WILMINGTON, MA — There’s a messy bathroom situation which has the School Committee and Town Manager Jeff Hull at odds.
Despite unanimous votes of both the Wildwood School Building Committee (December 20) and the School Committee (December 21) to fund the construction of new restrooms at the Wilmington Middle School to accommodate the relocation of 7 Wildwood classrooms (approximately 100 students) for the next 5-6 years, Town Manager Jeff Hull recently reversed course and will no longer be including the capital expense in his proposed FY24 budget.
As relayed by School Committee members, Hull’s new plan recommends having the Middle School’s only first-floor public restrooms, located outside the cafeteria, designated as the Wildwood students’ restrooms. Additionally, no funding is budgeted to adjust the current restroom fixtures to accommodate younger students.
The School Committee took turns lambasting Hull’s decision at its January 18 meeting.
“Wilmington is in this position because of its own failure to address the Wildwood situation when there was time to do so. The Wildwood can was kicked too far down the road until building deteriorated to a point where we couldn’t educate students in it anymore. That’s the situation that we’re in and the bill has come due,” began School Committee Vice Chair David Ragsdale, also a member of the Wildwood School Building Committee.
Ragsdale noted Hull’s new restroom plan makes things worse — not better — for both Middle School students and Wildwood students. For Middle School students, they lose access to their only first floor restrooms. For Wildwood students, their instruction time will be severely impacted.
“Even if we assign the restrooms outside the cafeteria to Wildwood students, they can’t go there by themselves. That’s out of sight, around the corner, out of hearing, from the area of the school they’re going to be in. Students can’t use the restrooms without being escorted by an adult. Teachers will have to stop teaching their classes and escort students to the restrooms,” explained Ragsdale.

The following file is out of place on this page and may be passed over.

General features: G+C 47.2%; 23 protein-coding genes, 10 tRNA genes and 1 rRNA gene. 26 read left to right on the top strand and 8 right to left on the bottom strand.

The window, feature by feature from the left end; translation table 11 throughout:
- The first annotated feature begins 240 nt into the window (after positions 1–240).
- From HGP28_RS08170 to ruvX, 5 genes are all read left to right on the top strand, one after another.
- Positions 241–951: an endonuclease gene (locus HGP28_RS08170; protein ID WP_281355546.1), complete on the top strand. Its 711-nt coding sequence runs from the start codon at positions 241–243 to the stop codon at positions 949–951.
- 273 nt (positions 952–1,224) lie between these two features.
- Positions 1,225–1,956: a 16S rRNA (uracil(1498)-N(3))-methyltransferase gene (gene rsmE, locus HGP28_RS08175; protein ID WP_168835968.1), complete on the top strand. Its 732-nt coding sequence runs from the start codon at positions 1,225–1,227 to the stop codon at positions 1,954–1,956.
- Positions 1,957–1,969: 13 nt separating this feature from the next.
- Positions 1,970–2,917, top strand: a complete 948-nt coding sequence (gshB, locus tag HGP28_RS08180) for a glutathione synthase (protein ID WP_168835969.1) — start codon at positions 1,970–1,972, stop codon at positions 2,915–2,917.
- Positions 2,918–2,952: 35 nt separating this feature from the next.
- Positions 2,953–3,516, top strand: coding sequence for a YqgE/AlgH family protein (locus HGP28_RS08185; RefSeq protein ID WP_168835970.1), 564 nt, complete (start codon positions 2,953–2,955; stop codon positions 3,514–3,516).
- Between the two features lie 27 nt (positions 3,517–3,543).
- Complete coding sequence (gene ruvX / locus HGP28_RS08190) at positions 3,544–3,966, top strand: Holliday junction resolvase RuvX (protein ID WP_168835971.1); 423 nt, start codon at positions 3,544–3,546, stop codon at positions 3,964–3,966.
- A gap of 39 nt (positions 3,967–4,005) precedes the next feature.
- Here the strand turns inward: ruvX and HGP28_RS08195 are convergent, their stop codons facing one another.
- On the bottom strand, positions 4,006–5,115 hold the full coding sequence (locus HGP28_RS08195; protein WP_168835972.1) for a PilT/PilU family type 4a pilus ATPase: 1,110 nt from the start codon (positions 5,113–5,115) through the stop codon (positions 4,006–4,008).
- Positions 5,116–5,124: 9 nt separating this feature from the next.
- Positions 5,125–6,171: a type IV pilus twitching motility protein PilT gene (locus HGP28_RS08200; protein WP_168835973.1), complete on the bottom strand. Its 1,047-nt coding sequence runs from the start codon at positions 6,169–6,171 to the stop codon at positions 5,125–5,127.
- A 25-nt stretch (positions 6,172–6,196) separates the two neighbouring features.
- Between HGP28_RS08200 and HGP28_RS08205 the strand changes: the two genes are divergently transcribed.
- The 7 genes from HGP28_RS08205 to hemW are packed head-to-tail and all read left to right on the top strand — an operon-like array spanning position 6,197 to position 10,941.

“The plan we already approved was a compromise to begin with,” Ragsdale reminded members. “We’re still splitting the Wildwood community across two buildings. We had to cut down on the playground to something minimal due to cost. Compromises have already been made to get it to this point.”
Ragsdale was also frustrated with the process that lead to the bathroom plan being changed.
“There was a process thatwas put in place months ago. We hired a consultant to explore our options. We had a committee with representatives from the Select Board, Finance Committee, Town Admin, School Admin, Building Principals, School Committee, Permanent Building Committee, Public Buildings Department — all stakeholders were at the table,” said Ragsdale. “For months, we spent times evaluating the options. Countless hours analyzing the possibilities. At end of process, the Wildwood Committee — of which the Town Manager is a member — voted on a recommendation to send to School Committee… and the School Committee approved it. As far as I’m concerned, that’s the end of the process. The School Committee has voted on the capital item, and it goes forward to Town Meeting as a warrant article. But, at the end of this process, the Town Manager decided to throw out the plan and say ‘here’s the new plan.’ That’s not, at all, the way the process works.”
School Committee member Melissa Plowman echoed many of Ragsdale’s concerns.
“I feel like everything has happened backwards,” Plowman said. “We expended so much money to hire [a consultant] to crunch numbers and figure it out and present all these options. And none would have ever been [financially] feasible anyway. Honestly, I would have preferred that the Town Manager had put some [financial] parameters around this at the start. This has been totally backwards. It’s definitely frustrating and concerning. I’m not comfortable with this request.”